The Flying Dutchman

The Flying Dutchman is a legendary ghost ship that can never make port and is doomed to sail the oceans for eternity. The legend of The Flying Dutchman is said to have started in 1641 when a Dutch ship sank off the coast of the Cape of Good Hope. The Flying Dutchman was returning home to Holland after a trip to the Far East. 

The myth is likely to have originated from 17th-century nautical folklore. Sightings in the 19th and 20th centuries reported the ship to be glowing with a ghostly light. If hailed by another ship, the crew of the Flying Dutchman will try to send messages to land, or to people long dead. In ocean lore, the sight of this phantom ship usually means doom. There have been numerous sightings of the ship, and usually spotted from a distance. 

One legend reports that, on a storm day hundreds of years ago Vander Decken went deranged one night and murdered his own crew, incurring the wrath of God. As a punishment, he and his ship were forced to wander the seas forever. However, though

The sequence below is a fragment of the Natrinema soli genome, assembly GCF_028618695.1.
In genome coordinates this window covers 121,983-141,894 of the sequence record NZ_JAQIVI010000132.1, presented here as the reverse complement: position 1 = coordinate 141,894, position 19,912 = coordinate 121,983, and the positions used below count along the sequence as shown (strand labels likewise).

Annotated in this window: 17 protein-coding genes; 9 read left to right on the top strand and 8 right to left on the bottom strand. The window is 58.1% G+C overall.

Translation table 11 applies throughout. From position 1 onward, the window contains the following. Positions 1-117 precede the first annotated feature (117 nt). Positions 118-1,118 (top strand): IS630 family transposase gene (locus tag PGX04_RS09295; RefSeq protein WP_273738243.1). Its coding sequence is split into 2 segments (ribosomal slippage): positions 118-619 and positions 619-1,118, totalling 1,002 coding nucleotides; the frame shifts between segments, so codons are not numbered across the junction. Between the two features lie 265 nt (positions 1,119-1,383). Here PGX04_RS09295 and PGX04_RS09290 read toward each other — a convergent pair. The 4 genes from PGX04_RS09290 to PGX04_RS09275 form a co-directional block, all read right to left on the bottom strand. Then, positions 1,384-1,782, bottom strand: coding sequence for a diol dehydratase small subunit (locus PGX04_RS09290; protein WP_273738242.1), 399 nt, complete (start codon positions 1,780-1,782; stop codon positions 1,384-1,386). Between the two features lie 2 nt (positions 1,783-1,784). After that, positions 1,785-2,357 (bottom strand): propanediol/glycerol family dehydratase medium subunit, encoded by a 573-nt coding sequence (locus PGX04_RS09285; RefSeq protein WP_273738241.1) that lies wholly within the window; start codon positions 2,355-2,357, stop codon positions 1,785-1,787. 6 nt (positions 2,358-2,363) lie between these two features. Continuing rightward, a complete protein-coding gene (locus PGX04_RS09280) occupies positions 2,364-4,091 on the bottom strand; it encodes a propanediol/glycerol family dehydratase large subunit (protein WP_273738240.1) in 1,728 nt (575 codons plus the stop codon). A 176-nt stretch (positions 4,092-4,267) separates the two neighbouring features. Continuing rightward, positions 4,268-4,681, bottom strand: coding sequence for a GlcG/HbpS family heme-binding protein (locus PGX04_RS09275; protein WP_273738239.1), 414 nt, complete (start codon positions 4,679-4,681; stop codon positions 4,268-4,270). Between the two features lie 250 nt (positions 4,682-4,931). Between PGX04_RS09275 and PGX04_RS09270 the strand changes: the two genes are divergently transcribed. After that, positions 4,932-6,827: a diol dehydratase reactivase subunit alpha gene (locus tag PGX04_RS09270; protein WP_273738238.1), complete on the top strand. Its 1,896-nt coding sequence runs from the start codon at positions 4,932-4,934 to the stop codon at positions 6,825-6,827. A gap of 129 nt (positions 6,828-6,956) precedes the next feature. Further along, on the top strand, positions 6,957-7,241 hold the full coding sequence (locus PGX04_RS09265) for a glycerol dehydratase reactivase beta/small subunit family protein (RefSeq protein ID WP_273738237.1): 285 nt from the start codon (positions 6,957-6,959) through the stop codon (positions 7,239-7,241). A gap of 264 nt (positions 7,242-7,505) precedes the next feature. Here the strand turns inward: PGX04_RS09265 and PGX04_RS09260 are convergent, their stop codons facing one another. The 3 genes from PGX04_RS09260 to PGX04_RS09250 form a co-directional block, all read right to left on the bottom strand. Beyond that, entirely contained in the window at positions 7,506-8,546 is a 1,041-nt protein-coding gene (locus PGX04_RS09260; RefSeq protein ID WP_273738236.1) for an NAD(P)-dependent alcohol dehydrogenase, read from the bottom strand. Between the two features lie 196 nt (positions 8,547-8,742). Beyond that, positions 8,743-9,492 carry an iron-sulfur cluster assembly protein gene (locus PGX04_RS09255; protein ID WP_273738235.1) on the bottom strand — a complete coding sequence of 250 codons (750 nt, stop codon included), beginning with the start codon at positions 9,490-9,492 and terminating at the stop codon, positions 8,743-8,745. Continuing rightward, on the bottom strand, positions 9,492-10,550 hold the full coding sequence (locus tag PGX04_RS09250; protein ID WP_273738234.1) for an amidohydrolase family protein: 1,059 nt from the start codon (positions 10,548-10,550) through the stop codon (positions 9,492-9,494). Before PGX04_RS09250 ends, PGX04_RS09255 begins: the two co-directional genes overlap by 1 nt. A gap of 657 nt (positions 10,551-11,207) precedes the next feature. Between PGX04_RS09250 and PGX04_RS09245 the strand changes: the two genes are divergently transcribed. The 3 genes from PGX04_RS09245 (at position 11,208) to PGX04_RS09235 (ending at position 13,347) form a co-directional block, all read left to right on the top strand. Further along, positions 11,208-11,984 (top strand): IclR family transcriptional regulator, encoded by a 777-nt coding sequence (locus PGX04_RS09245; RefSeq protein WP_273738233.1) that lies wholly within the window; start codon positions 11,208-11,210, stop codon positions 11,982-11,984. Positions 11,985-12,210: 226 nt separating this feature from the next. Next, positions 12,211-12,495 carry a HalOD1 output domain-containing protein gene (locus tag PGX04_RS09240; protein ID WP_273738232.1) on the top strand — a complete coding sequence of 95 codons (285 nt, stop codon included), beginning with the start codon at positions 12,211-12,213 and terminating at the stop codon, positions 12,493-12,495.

it was clear that Decken was mad, legends tend to exaggerate. Another story depicts that Vander Decken was caught in a terrible storm. A ship that had been travelling next to his asked him if he was going to go into port, Vander Decken spoke and said "May I be eternally damned if I do, though I should beat about here 'till the day of judgment." And so he did. 

Others say he failed to notice the dark clouds looming and only when he heard the lookout scream out in terror, he realised that they had sailed straight into a fierce storm. Captain and crew apparently battled for hours to get out of the storm when they heard a sickening crunch - the ship had hit treacherous rocks and began to sink. As the ship plunged downwards, Captain Van der Decken knew that death was approaching. He was not ready to die and screamed out a curse: "I WILL round this Cape even if I have to keep sailing until doomsday!  

But whatever the specifics of the legend, the Flying Dutchman has become a mainstay of maritime lore. 

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